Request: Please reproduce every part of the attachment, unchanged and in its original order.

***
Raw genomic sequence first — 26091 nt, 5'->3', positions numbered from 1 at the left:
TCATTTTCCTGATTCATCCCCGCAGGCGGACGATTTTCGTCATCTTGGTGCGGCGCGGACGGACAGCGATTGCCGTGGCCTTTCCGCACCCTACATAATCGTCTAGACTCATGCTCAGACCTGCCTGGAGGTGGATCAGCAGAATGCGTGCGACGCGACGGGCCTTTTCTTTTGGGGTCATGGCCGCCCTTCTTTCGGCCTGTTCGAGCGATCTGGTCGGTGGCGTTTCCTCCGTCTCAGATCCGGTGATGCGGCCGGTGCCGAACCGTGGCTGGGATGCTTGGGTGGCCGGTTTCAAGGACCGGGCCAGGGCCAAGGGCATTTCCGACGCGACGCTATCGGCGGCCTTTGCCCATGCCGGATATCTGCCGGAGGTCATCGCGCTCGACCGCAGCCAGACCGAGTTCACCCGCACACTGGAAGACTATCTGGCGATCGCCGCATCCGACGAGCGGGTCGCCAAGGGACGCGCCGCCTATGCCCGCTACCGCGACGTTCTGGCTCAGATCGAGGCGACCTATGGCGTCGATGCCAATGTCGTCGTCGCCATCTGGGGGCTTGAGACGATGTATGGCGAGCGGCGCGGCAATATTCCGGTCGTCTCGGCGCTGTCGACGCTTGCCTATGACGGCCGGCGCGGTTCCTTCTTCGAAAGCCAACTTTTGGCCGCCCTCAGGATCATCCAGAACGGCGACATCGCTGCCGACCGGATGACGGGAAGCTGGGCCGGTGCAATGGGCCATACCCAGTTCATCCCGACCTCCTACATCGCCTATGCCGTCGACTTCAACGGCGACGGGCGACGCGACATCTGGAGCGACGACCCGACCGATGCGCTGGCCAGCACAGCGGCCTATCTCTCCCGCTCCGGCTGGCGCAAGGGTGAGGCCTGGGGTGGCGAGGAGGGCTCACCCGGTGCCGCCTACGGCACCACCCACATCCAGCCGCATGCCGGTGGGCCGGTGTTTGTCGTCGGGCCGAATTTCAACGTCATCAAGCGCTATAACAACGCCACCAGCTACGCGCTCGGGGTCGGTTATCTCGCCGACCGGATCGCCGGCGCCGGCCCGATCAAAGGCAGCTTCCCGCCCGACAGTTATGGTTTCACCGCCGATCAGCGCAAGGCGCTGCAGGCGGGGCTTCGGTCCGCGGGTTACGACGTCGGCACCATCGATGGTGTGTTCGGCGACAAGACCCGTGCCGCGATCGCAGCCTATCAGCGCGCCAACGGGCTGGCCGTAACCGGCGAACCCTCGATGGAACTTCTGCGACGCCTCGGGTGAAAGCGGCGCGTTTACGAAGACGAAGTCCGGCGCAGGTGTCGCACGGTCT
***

Raw genomic sequence first — 26091 nt, 5'->3', positions numbered from 1 at the left:
TCATTTTCCTGATTCATCCCCGCAGGCGGACGATTTTCGTCATCTTGGTGCGGCGCGGACGGACAGCGATTGCCGTGGCCTTTCCGCACCCTACATAATCGTCTAGACTCATGCTCAGACCTGCCTGGAGGTGGATCAGCAGAATGCGTGCGACGCGACGGGCCTTTTCTTTTGGGGTCATGGCCGCCCTTCTTTCGGCCTGTTCGAGCGATCTGGTCGGTGGCGTTTCCTCCGTCTCAGATCCGGTGATGCGGCCGGTGCCGAACCGTGGCTGGGATGCTTGGGTGGCCGGTTTCAAGGACCGGGCCAGGGCCAAGGGCATTTCCGACGCGACGCTATCGGCGGCCTTTGCCCATGCCGGATATCTGCCGGAGGTCATCGCGCTCGACCGCAGCCAGACCGAGTTCACCCGCACACTGGAAGACTATCTGGCGATCGCCGCATCCGACGAGCGGGTCGCCAAGGGACGCGCCGCCTATGCCCGCTACCGCGACGTTCTGGCTCAGATCGAGGCGACCTATGGCGTCGATGCCAATGTCGTCGTCGCCATCTGGGGGCTTGAGACGATGTATGGCGAGCGGCGCGGCAATATTCCGGTCGTCTCGGCGCTGTCGACGCTTGCCTATGACGGCCGGCGCGGTTCCTTCTTCGAAAGCCAACTTTTGGCCGCCCTCAGGATCATCCAGAACGGCGACATCGCTGCCGACCGGATGACGGGAAGCTGGGCCGGTGCAATGGGCCATACCCAGTTCATCCCGACCTCCTACATCGCCTATGCCGTCGACTTCAACGGCGACGGGCGACGCGACATCTGGAGCGACGACCCGACCGATGCGCTGGCCAGCACAGCGGCCTATCTCTCCCGCTCCGGCTGGCGCAAGGGTGAGGCCTGGGGTGGCGAGGAGGGCTCACCCGGTGCCGCCTACGGCACCACCCACATCCAGCCGCATGCCGGTGGGCCGGTGTTTGTCGTCGGGCCGAATTTCAACGTCATCAAGCGCTATAACAACGCCACCAGCTACGCGCTCGGGGTCGGTTATCTCGCCGACCGGATCGCCGGCGCCGGCCCGATCAAAGGCAGCTTCCCGCCCGACAGTTATGGTTTCACCGCCGATCAGCGCAAGGCGCTGCAGGCGGGGCTTCGGTCCGCGGGTTACGACGTCGGCACCATCGATGGTGTGTTCGGCGACAAGACCCGTGCCGCGATCGCAGCCTATCAGCGCGCCAACGGGCTGGCCGTAACCGGCGAACCCTCGATGGAACTTCTGCGACGCCTCGGGTGAAAGCGGCGCGTTTACGAAGACGAAGTCCGGCGCAGGTGTCGCACGGTCT